Stephen Schwarzman, the founder of Blackstone Group, received record income of nearly $1.3bn in 2022, as assets under management and profits rose at the world’s largest private equity firm.
Schwarzman’s haul came mostly from more than $1bn in dividend payments due to his ownership of nearly 20 per cent of the private equity group’s shares. In addition, he earned $190mn in “carried interest” pay as Blackstone completed the sale of assets, most of which were arranged before Russia’s full-scale invasion of Ukraine and rising interest rates sent equity markets into a tailspin.
Bolstered by Blackstone’s rising dividend, Schwarzman’s income surpassed by 15 per cent the $1.1bn the chief executive received in 2021, even as a 42 per cent decline in Blackstone shares cut the value of his holdings by more than $12bn.
Late last year Blackstone shares were hit hard after the New York-based investment group limited investor redemptions from a fast-growing $71bn real estate fund, as wealthy individual investors pulled money due to concerns about the long-term health of the property market and a need to raise cash.
The decision to limit withdrawals from the fund, called Blackstone Real Estate Income Trust, or Breit, cast doubt on Blackstone’s future growth and has caused stock analysts to lower their expectations for the firm’s fee-based earnings. Similar Blackstone funds have also faced pressure from investors seeking to withdraw money, the Financial Times has reported.
Despite the volatile conditions, Blackstone’s rising overall profitability helped other top executives take home nine-figure incomes, led by president Jonathan Gray, who received nearly $480mn in pay and dividends in 2022, a nearly 50 per cent increase from the prior year, according to filings released on Friday.
Gray’s pay was bolstered by more than $78mn in Breit shares that were delivered to him in early 2022 as a result of bonuses earned from the fund’s 30 per cent gain in 2021.
“Significant portions of our most senior executives’ listed compensation relate to 2021 performance that, due to the timing of awards, was paid the following year,” Blackstone said, adding that incentive-based pay came from the first half of 2022 when the firm recorded “the highest period for realisations in our history”, referring to asset sales.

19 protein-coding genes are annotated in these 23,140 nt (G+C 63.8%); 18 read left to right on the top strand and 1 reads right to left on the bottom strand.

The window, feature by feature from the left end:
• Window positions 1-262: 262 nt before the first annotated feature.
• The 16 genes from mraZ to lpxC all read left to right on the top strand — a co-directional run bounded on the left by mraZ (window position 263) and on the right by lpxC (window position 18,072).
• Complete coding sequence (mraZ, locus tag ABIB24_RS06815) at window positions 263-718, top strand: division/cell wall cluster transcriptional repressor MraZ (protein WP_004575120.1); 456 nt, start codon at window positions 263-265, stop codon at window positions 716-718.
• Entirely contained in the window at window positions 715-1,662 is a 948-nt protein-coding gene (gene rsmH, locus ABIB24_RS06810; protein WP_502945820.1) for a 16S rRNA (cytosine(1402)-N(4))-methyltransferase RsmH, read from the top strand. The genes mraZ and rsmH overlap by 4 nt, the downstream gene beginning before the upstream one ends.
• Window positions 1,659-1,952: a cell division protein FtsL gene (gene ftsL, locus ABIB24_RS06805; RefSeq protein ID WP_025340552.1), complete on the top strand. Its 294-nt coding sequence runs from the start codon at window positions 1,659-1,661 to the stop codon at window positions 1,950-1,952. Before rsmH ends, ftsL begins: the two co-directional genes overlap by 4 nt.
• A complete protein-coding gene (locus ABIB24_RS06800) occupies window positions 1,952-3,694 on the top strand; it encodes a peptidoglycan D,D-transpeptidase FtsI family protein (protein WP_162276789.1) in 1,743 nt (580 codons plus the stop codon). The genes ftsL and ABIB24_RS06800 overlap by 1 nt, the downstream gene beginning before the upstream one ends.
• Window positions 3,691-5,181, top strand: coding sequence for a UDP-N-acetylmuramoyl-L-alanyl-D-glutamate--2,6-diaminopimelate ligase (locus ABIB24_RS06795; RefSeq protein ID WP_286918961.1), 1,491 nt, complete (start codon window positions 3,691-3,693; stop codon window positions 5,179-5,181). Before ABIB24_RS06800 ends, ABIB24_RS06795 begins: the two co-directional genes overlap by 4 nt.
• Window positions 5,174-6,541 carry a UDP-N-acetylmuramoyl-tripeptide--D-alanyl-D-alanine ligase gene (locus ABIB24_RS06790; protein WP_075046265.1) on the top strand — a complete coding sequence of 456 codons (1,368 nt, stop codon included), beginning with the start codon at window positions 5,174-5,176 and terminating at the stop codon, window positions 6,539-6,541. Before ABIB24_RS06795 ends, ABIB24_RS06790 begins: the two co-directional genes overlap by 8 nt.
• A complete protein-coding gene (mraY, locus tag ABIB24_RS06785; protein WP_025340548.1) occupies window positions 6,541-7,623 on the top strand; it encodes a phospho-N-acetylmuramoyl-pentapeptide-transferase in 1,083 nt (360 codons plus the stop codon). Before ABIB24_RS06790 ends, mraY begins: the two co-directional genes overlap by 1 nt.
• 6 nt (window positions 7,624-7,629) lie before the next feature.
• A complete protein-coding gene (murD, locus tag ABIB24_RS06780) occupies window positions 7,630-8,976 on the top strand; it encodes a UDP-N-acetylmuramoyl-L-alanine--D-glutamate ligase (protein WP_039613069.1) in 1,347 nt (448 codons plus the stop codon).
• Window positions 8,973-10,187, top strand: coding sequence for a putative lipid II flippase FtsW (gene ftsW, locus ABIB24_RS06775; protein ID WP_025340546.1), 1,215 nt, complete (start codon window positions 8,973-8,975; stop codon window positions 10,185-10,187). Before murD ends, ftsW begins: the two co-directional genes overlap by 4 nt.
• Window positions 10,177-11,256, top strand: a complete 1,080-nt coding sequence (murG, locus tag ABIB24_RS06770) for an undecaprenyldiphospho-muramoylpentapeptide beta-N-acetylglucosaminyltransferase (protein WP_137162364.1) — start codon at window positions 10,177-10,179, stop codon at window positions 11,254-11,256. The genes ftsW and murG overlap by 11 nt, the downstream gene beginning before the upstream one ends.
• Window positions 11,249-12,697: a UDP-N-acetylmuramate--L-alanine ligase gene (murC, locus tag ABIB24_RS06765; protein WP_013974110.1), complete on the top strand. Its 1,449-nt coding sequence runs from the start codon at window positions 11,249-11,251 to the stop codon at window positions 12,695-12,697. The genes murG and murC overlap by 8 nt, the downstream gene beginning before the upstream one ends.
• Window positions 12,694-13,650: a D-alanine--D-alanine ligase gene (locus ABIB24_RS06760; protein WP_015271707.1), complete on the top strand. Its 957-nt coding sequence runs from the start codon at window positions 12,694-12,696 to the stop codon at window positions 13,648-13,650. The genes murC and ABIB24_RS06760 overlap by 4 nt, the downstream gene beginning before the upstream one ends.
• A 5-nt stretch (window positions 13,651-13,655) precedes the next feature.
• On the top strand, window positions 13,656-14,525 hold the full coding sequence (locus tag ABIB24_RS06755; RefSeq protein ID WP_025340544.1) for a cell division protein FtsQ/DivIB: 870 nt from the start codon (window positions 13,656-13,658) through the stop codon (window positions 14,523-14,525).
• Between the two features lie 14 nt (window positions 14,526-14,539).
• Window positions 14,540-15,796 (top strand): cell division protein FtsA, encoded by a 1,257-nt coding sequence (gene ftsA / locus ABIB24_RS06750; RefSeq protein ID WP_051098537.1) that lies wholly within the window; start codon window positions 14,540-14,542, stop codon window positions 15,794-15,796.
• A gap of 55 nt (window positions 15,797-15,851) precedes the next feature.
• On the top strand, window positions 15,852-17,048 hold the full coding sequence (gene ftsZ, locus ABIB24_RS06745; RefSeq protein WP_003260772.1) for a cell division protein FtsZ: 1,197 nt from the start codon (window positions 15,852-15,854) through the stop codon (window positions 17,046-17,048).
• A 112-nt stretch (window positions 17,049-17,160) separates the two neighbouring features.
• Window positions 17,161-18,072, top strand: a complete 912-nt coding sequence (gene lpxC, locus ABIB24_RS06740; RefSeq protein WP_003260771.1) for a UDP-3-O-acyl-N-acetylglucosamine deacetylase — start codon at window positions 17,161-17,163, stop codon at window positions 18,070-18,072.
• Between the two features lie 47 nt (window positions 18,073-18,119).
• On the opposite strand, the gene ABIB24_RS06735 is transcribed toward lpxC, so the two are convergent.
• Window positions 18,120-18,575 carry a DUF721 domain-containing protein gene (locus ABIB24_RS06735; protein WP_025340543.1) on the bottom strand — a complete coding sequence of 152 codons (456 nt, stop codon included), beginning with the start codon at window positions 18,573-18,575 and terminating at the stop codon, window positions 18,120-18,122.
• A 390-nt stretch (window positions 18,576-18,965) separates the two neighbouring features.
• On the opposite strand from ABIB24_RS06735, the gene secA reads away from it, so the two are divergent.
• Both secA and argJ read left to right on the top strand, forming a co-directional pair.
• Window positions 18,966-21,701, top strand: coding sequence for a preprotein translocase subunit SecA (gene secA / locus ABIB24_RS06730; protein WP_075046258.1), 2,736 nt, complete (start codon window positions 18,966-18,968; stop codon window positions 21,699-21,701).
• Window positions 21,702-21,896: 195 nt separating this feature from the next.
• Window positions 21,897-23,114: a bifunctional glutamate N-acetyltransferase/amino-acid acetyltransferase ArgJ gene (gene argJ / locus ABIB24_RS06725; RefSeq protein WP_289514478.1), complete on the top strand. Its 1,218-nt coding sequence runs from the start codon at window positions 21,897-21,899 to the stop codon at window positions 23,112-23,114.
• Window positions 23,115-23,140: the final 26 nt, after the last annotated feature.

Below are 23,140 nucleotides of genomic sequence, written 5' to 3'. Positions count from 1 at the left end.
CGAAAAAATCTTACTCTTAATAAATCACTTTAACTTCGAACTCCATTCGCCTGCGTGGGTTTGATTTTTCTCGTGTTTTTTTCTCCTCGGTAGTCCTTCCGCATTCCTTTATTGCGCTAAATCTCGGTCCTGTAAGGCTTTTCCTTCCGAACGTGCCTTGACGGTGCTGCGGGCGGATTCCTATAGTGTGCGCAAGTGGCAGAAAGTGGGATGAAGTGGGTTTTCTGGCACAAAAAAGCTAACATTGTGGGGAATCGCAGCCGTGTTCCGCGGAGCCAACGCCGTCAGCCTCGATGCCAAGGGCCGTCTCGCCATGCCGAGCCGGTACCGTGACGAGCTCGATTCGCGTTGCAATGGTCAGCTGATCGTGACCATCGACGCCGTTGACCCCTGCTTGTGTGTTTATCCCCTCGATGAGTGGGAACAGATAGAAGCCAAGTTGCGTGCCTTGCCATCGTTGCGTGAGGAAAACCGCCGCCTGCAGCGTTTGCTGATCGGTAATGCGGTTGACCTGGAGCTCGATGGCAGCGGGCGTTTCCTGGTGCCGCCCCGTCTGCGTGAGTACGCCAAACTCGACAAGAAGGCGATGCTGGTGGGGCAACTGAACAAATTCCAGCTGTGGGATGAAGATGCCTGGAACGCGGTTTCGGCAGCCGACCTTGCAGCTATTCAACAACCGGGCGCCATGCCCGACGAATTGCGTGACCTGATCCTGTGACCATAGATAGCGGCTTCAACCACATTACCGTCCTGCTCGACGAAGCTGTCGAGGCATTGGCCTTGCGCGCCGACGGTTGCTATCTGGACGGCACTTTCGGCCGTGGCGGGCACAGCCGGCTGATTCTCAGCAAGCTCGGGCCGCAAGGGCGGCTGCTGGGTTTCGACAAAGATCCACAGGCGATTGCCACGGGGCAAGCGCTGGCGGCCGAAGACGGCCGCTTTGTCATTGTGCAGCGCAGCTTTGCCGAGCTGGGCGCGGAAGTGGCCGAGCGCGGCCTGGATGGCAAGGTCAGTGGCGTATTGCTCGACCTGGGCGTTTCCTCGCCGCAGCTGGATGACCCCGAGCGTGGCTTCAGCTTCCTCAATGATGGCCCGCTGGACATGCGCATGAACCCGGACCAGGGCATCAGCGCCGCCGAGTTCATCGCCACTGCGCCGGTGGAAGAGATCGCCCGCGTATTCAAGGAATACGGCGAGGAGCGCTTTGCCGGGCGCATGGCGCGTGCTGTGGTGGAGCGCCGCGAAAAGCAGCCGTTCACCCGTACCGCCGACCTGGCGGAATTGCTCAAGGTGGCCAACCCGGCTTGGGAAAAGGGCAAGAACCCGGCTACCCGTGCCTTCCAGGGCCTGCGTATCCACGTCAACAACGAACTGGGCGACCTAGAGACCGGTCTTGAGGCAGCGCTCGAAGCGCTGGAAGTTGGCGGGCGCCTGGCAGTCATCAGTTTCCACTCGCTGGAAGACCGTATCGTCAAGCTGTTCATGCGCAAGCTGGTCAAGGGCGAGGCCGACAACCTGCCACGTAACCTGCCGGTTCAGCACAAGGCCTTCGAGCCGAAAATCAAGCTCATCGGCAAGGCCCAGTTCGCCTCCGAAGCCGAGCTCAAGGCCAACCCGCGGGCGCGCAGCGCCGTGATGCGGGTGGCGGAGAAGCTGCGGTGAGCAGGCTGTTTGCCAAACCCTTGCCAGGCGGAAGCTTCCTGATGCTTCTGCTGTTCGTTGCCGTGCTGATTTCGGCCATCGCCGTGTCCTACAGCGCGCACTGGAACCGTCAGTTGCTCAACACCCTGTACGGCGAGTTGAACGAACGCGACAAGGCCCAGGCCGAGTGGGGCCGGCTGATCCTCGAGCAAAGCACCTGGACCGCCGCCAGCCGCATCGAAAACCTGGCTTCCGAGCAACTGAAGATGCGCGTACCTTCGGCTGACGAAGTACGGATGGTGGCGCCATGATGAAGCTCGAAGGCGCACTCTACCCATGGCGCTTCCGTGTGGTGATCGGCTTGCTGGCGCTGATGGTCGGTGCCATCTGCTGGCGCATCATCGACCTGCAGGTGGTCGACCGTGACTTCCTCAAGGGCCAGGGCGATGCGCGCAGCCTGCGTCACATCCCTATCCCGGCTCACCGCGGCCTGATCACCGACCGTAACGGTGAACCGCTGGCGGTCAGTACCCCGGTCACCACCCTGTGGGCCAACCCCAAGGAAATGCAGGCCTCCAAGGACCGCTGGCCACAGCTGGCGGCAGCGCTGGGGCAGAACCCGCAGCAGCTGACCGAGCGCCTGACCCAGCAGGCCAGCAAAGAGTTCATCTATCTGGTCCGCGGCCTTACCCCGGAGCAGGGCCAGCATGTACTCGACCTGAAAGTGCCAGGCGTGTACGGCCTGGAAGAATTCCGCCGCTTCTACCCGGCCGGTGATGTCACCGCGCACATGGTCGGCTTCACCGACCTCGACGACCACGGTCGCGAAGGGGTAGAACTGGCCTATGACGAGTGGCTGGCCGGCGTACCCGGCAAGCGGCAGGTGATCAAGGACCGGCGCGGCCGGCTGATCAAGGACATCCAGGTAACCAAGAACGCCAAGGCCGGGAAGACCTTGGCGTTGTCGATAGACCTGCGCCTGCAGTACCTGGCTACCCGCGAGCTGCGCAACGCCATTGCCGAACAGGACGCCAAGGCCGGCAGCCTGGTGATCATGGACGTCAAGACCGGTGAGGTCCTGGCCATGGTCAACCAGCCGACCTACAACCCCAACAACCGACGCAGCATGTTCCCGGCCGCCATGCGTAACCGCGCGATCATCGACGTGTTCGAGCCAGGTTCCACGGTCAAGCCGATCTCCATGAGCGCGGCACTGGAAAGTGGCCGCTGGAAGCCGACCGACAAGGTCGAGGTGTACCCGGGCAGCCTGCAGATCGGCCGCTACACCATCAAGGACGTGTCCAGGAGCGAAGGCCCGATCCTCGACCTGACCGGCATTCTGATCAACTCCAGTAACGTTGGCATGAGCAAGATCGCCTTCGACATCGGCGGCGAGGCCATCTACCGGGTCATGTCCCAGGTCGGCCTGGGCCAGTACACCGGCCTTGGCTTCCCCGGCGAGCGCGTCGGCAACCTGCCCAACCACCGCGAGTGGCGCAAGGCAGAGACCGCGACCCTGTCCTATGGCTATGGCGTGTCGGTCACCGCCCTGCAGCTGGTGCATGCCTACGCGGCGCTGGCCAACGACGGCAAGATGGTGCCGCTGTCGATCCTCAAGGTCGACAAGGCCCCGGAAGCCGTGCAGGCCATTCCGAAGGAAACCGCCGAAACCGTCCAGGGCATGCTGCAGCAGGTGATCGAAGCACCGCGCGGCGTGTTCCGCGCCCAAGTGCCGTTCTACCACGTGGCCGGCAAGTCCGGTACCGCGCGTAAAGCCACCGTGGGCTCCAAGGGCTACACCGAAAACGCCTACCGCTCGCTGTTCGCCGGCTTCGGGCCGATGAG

The income earned by Schwarzman and Gray has dwarfed the pay of executives in investment banking. Schwarzman took home more than 30 times the pay of Jamie Dimon and David Solomon, respectively the chief executives of JPMorgan Chase and Goldman Sachs.
Joseph Baratta, the head of Blackstone’s private equity unit, and Michael Chae, its chief financial officer, received more than $50mn in 2022, again surpassing the earnings of top banking heads.
Top executives at private equity firms typically receive salaries that are modest compared to their entitlement to receive “carried interests”, giving them a share of the profits on successful investments. Founders and top executives such as Schwarzman are also large shareholders, meaning that they receive sizeable dividend income. Schwarzman’s and Gray’s shares are worth $20.6bn and $3.7bn, respectively, at current prices.
Distributable profits at Blackstone, which pays out the majority of its profits in the form of dividends, rose 7 per cent to $6.6bn last year, allowing it to pay $4.40 per share in dividends.
Blackstone’s about 4,700 employees collectively received total pay and benefits of $3.5bn, or nearly $1mn per employee, although this is skewed somewhat by the top earners. That represented a drop from 2021, when pay and benefits exceeded $8bn, or more than $2mn per employee.
The group’s assets under management ended last year at a record $975bn and it holds nearly $6.8bn in unrealised performance-based profits on its books.
Blackstone said it had “a performance-driven compensation model that is built on long-term alignment with our investors”.